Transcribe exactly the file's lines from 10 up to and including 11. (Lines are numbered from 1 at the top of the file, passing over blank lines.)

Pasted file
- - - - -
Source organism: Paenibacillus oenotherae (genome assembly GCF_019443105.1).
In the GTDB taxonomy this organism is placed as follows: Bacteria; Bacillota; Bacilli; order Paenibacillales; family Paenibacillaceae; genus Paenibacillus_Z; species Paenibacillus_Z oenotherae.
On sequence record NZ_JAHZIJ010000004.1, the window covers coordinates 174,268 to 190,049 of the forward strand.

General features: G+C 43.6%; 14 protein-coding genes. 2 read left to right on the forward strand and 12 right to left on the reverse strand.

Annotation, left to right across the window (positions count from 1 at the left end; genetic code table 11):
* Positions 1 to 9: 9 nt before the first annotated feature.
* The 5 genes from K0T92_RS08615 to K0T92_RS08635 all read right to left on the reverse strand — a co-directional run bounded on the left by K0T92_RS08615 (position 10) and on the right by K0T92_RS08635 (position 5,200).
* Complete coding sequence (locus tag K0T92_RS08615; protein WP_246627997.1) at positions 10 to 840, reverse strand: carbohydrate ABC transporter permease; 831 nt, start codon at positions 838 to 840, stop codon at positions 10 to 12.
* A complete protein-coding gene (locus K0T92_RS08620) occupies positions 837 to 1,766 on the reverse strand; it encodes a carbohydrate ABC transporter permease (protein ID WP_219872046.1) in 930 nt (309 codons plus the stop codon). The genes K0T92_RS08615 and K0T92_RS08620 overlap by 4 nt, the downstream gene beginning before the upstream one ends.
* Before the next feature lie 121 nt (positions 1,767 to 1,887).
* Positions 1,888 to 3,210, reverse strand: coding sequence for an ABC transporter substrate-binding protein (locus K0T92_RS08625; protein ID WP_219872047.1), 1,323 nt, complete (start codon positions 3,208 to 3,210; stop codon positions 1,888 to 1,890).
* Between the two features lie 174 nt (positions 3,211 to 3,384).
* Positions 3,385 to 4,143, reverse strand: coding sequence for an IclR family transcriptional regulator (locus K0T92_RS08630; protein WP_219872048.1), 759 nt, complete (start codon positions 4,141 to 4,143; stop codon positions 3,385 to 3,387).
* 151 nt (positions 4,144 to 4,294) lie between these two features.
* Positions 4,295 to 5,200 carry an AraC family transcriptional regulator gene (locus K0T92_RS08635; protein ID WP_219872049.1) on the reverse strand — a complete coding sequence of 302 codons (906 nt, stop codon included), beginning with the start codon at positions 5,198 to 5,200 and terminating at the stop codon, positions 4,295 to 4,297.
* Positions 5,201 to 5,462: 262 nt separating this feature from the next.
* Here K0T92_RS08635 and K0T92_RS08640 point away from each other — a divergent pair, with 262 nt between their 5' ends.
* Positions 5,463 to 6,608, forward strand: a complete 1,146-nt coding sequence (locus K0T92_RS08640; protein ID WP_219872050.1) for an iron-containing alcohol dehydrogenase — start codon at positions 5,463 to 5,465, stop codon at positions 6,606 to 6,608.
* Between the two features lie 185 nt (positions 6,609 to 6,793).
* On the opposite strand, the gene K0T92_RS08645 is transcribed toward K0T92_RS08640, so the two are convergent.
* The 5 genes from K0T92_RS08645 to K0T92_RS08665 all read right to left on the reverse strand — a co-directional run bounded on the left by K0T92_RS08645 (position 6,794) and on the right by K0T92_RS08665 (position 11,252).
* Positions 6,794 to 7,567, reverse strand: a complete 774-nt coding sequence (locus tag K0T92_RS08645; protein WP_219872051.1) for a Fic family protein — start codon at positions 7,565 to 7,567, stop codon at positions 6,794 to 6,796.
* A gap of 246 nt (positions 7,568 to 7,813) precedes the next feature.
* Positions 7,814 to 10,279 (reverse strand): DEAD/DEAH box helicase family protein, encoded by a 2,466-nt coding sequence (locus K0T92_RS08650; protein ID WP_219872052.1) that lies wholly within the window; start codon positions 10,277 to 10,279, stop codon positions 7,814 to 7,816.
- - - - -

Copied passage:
* Before the next feature lie 121 nt (positions 1,767 to 1,887).
* Positions 1,888 to 3,210, reverse strand: coding sequence for an ABC transporter substrate-binding protein (locus K0T92_RS08625; protein ID WP_219872047.1), 1,323 nt, complete (start codon positions 3,208 to 3,210; stop codon positions 1,888 to 1,890).